Book review: The Grass is Singing by Doris Lessing
And once in a while, the reader needs to go back to her bookshelf, pick up an old favourite and slowly sink into the world inside those pages. The Grass is Singing by Doris Lessing (Harper Perennial)was my pick for a TBT read.
What a masterly depiction of human frailty. Within a few pages, the reader knows that she is going to bear painful witness to a train crash of devastating proportions. There, of course, is no train but there definitely is going to be a crash.
How can there not be, given the unmoored drifter that Dick Turner, who farms his veldtland in fits of whimsy; given the complex Mary Turner, her head a-churn with so much hope, all dashed against severe disappointment again and again, tearing herself to pieces with her own anger; given the relentless scorching indifference, even cruelty, of the land they live and work on. Lessing paints an accomplished portrait, one riven with sadness, a tale of the blurring of all those lines that are essential to one people lording it over another.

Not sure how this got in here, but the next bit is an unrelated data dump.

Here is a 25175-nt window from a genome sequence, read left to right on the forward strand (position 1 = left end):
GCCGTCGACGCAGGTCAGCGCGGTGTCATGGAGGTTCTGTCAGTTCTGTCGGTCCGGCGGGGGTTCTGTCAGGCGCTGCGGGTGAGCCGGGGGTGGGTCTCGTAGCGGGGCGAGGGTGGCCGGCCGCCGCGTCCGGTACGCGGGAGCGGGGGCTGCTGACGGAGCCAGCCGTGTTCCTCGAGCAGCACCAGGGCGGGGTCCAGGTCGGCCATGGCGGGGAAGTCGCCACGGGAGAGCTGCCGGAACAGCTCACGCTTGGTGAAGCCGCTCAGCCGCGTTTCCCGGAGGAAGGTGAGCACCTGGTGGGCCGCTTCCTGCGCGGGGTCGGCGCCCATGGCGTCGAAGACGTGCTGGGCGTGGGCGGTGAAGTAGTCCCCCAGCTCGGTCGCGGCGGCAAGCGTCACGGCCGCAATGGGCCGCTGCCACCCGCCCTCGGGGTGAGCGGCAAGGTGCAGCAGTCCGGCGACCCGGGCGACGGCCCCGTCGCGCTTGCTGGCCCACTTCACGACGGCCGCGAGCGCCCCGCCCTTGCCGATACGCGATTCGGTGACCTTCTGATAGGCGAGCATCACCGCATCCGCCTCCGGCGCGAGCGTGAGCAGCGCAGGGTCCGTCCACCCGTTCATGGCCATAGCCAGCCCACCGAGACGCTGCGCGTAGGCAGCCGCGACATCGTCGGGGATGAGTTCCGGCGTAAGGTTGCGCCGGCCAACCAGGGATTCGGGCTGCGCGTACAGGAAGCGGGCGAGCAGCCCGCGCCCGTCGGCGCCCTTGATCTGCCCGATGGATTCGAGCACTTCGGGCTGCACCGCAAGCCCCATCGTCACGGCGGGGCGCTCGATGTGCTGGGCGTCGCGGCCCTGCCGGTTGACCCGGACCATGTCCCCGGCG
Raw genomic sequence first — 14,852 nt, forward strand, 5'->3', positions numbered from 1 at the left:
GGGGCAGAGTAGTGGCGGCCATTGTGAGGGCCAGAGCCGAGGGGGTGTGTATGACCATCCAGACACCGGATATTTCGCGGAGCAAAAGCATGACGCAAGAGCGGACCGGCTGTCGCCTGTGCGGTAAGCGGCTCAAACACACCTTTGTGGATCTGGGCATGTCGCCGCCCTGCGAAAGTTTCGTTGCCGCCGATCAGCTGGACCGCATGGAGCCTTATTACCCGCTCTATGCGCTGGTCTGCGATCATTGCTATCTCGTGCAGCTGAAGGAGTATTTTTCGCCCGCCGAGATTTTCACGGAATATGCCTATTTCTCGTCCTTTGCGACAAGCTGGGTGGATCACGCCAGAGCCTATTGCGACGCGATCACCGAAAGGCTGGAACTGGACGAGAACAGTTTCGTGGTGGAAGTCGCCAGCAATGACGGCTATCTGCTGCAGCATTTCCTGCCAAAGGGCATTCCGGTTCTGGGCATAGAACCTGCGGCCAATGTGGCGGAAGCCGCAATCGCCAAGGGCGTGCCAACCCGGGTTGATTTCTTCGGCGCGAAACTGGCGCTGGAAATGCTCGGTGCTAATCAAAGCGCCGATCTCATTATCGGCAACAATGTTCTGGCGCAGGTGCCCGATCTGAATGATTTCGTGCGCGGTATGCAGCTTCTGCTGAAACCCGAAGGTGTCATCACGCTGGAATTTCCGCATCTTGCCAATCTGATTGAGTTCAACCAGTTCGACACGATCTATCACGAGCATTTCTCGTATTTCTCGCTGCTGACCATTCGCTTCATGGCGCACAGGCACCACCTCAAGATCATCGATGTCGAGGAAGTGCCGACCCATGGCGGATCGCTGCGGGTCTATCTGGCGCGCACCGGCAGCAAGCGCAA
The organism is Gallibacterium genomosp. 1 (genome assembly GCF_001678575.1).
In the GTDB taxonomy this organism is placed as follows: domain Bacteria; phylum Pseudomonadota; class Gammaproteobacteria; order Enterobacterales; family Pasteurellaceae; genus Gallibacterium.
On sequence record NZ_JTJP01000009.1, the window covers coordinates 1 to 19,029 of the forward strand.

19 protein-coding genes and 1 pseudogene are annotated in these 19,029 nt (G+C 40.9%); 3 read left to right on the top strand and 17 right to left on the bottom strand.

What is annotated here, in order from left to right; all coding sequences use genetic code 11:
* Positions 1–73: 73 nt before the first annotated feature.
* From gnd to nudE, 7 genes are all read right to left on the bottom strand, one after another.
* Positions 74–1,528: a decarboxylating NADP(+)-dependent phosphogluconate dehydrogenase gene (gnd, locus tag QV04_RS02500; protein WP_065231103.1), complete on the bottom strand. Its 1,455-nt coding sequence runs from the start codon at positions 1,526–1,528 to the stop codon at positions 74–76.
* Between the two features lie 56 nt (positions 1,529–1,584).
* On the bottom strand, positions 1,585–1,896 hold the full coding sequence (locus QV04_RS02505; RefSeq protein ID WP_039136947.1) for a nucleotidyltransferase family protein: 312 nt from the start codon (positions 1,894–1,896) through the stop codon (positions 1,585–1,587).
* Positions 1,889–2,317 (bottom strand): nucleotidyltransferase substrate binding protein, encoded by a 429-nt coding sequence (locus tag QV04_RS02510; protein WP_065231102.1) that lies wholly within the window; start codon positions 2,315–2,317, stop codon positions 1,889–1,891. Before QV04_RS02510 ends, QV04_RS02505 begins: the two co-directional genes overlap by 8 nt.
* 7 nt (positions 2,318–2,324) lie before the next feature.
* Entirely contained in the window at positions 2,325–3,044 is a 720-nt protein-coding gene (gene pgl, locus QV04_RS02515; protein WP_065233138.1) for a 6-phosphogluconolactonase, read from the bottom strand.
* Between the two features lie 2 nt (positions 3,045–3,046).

This is South Africa (Zimbabwe, to be precise) in the times of apartheid, where the white man `liked his natives either one way or the other: properly dressed according to their station or in loincloths.` Those who did feel a pang for the black man could not stand out against the society they were joining; soon, `they coarsened to suit the hard, arid, sun-drenched country they had come to.`
The white woman swung between extreme fear and revulsion at the native. Then, there is the black man himself, an enigma but a seething enigma. Sometimes, that seething pot boils over.
The title is from T S Eliot`s famous poem The Wasteland. The book was published in 1950. Sixty-five years ago. Apartheid, thankfully, no longer exists. But the cruelties that men and women visit on each other? That continues, for human nature is what it is.